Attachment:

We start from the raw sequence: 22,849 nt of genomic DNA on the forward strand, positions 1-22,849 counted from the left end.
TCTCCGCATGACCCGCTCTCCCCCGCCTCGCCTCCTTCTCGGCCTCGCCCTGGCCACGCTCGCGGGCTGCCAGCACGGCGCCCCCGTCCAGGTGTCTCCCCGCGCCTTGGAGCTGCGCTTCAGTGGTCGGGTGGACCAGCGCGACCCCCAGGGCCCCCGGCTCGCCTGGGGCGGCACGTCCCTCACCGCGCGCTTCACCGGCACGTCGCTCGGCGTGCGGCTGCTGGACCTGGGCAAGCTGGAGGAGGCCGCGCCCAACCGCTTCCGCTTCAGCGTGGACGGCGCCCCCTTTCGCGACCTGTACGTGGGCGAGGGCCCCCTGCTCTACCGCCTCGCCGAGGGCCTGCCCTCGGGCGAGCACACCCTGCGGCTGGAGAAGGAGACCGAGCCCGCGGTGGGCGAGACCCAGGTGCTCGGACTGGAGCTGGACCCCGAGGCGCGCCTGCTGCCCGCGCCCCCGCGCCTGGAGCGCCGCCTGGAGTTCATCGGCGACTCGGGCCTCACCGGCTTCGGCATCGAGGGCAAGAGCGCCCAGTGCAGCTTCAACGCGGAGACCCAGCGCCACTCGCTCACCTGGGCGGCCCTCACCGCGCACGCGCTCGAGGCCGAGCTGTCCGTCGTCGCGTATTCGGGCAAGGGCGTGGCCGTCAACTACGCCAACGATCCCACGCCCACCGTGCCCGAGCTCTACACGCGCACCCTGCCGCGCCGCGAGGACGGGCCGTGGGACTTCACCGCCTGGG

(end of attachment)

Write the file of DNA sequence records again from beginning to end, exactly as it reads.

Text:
We start from the raw sequence: 22,849 nt of genomic DNA on the forward strand, positions 1-22,849 counted from the left end.
TCTCCGCATGACCCGCTCTCCCCCGCCTCGCCTCCTTCTCGGCCTCGCCCTGGCCACGCTCGCGGGCTGCCAGCACGGCGCCCCCGTCCAGGTGTCTCCCCGCGCCTTGGAGCTGCGCTTCAGTGGTCGGGTGGACCAGCGCGACCCCCAGGGCCCCCGGCTCGCCTGGGGCGGCACGTCCCTCACCGCGCGCTTCACCGGCACGTCGCTCGGCGTGCGGCTGCTGGACCTGGGCAAGCTGGAGGAGGCCGCGCCCAACCGCTTCCGCTTCAGCGTGGACGGCGCCCCCTTTCGCGACCTGTACGTGGGCGAGGGCCCCCTGCTCTACCGCCTCGCCGAGGGCCTGCCCTCGGGCGAGCACACCCTGCGGCTGGAGAAGGAGACCGAGCCCGCGGTGGGCGAGACCCAGGTGCTCGGACTGGAGCTGGACCCCGAGGCGCGCCTGCTGCCCGCGCCCCCGCGCCTGGAGCGCCGCCTGGAGTTCATCGGCGACTCGGGCCTCACCGGCTTCGGCATCGAGGGCAAGAGCGCCCAGTGCAGCTTCAACGCGGAGACCCAGCGCCACTCGCTCACCTGGGCGGCCCTCACCGCGCACGCGCTCGAGGCCGAGCTGTCCGTCGTCGCGTATTCGGGCAAGGGCGTGGCCGTCAACTACGCCAACGATCCCACGCCCACCGTGCCCGAGCTCTACACGCGCACCCTGCCGCGCCGCGAGGACGGGCCGTGGGACTTCACCGCCTGGG